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Mairembam Prithviraj and Ors. v. Pukhrem Sharatchandra Singh and Ors. - (Supreme Court) (28 Oct 2016)

Every candidate has to disclose educational qualification to subserve right to information of voter

MANU/SC/1361/2016

Election

Appellant has filed present appeal aggrieved by judgment of High Court of Manipur by which his election to Manipur Legislative Assembly from Moirang Assembly constituency was declared as void. Appellant denied allegation of false declaration. According to Appellant, declaration made by him that he passed Master of Business Administration (MBA) in 2004 from Mysore University was a clerical error. Appellant contended that, Respondent failed to plead and prove that the result was 'materially affected' as required under Section 100(1)(d) of Act.

Every voter has a fundamental right to know about the educational qualification of a candidate. It is also clear from the provisions of the Act, Rules and Form 26 that there is a duty cast on the candidates to give correct information about their educational qualifications. It was not disputed that, Appellant did not study MBA in Mysore University. It is case of Appellant that reference to MBA from Mysore University was a clerical error. Section 36(4) of Act mandates that, Returning Officer shall not reject a nomination paper on the ground of any defect which is not of a substantial character.

Contention of Appellant that the declaration relating to his educational qualification in affidavit is a clerical error cannot be accepted. It is not an error committed once. Since 2008, Appellant was making statement that he has an MBA degree. Information provided by him in affidavit filed in Form 26 would amount to a false declaration. Said false declaration cannot be said to be a defect which is not substantial. He was given an opportunity by Returning Officer to produce relevant document in support of his declaration. At least at that point of time he should have informed Returning Officer that an error crept into the declaration. The false declaration relating to his educational qualification cannot be stated to be not of a substantial character. Every candidate has to disclose his educational qualification to subserve the right to information of the voter. Supreme Court upheld findings recorded by the High Court that the false declaration relating to the educational qualification made by the Appellant is substantial in nature.

Section 100(1)(a) to (c) deals with disqualification, corrupt practices and improper rejection of nominations respectively which are grounds for setting aside the election. The sine qua non for setting aside an election Under Section 100(1)(d) is that the result of the election, in so far as it concerns a returned candidate, has been materially affected. An election cannot be set aside on the ground of improper acceptance of any nomination without a pleading and proof that the result of the returned candidate was materially affected. If the nomination of a candidate other than the returned candidate is found to have been improperly accepted, it is essential that election Petitioner has to plead and prove that the votes polled in favour of such candidate would have been polled in his favour. On other hand, if improper acceptance of nomination is of returned candidate, there is no necessity of proof that, election has been materially affected as returned candidate would not have been able to contest election if his nomination was not accepted. It is not necessary for Respondent to prove that, result of election in so far as it concerns the returned candidate has been materially affected by the improper acceptance of his nomination as there were only two candidates contesting election and if Appellant's nomination is declared to have been improperly accepted, his election would have to be set aside without any further enquiry and the only candidate left in fray is entitled to be declared elected.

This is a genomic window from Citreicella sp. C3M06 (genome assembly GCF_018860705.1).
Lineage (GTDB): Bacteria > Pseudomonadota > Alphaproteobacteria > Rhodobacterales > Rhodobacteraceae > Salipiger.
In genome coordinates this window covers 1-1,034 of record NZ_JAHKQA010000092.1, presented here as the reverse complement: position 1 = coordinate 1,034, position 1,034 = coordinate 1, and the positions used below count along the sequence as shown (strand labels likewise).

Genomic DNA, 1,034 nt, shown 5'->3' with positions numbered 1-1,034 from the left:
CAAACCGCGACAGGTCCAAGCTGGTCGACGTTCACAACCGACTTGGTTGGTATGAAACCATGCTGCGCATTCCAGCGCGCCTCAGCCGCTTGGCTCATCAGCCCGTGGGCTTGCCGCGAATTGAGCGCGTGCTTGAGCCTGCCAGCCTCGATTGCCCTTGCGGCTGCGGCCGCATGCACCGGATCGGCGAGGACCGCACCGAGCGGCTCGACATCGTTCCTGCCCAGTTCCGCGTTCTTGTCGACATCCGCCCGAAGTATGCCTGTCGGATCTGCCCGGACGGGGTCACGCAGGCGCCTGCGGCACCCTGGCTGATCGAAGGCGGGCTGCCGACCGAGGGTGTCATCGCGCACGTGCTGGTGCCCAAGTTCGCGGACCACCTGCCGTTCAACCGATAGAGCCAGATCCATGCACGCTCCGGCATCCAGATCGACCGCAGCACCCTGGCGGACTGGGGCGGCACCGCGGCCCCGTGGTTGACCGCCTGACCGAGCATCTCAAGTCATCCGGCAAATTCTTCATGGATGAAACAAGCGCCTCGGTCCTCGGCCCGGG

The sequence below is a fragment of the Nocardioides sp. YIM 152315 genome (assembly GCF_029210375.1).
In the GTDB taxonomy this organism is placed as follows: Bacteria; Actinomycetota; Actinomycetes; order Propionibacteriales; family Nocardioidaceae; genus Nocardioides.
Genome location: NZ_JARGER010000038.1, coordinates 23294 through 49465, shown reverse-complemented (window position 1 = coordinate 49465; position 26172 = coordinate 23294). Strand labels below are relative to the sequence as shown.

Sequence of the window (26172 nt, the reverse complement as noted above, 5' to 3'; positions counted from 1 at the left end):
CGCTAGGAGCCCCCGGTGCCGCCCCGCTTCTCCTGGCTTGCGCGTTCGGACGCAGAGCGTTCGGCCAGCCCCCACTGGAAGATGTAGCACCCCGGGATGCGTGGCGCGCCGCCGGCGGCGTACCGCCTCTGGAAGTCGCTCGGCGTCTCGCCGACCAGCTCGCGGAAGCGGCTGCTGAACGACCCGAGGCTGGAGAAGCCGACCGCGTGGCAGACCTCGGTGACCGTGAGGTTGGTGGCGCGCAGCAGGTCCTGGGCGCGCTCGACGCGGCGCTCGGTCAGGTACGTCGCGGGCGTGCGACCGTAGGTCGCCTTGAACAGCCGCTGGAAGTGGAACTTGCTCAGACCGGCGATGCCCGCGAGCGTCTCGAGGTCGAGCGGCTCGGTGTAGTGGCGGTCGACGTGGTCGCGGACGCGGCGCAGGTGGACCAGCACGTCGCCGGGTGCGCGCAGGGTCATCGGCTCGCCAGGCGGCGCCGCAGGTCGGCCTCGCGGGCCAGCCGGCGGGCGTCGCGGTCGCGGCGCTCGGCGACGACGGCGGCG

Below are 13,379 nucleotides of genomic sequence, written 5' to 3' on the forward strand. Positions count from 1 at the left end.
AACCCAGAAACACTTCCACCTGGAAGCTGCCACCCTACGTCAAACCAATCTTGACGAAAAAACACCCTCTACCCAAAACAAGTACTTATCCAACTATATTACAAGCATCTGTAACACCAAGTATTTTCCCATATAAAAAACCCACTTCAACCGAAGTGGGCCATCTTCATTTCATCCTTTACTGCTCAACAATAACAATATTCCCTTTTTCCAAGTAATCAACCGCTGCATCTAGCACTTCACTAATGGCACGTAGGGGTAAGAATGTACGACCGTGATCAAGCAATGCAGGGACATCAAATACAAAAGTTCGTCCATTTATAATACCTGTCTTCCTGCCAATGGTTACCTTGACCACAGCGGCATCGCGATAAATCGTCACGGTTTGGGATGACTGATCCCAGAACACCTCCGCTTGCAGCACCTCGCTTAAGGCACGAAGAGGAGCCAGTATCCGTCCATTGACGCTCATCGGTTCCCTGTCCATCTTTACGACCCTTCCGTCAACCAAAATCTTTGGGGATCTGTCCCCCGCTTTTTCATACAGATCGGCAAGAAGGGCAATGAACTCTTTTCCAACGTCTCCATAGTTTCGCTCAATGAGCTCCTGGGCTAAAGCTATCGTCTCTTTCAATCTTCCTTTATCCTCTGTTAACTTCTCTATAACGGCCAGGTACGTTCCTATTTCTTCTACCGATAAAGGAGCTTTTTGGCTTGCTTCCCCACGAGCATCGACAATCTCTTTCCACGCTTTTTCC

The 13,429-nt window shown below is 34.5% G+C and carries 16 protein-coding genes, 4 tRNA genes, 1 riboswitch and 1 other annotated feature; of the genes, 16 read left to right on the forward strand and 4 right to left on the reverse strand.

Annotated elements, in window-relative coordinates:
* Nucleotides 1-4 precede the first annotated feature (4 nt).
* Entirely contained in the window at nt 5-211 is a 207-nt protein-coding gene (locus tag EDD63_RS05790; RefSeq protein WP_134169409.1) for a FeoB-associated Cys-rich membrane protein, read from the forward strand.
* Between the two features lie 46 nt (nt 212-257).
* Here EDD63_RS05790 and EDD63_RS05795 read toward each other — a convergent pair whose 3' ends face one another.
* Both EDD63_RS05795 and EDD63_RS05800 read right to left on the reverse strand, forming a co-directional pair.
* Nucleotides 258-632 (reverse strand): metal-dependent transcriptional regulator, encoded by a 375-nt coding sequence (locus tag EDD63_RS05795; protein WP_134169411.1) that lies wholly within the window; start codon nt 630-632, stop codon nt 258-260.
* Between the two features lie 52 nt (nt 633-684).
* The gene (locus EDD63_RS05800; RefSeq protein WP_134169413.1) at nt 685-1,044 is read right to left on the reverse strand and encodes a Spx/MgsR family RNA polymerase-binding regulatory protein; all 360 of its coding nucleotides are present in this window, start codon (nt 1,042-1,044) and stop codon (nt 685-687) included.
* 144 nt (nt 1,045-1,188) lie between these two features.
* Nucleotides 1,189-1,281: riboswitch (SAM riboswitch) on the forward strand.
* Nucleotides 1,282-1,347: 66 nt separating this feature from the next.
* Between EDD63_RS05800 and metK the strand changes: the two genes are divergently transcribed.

Mere finding that there has been an improper acceptance of the nomination is not sufficient for a declaration that the election is void Under Section 100(1)(d). There has to be further pleading and proof that the result of the election of the returned candidate was materially affected. But, there would be no necessity of any proof in the event of the nomination of a returned candidate being declared as having been improperly accepted, especially in a case where there are only two candidates in the fray. If the returned candidate's nomination is declared to have been improperly accepted it would mean that he could not have contested the election and that the result of the election of the returned candidate was materially affected need not be proved further. There is no requirement to prove that the result of the election of the returned candidate is materially affected once his nomination is declared to have been improperly accepted. According to Section 80(A) of the Act, High Court will have the jurisdiction to try an election petition. High Court hearing an election petition is not an 'authority' and that it remains the High Court while trying an election petition under the Act. Inherent power of High Court is not taken away when election disputes are adjudicated.

Relevant : Durai Muthuswami v. N. Nachiappan MANU/SC/0246/1973, Sections 100, 80, 53, 36 of Representation of the People Act, 1951

Tags : FALSE DECLARATION   ELECTION   VOID  

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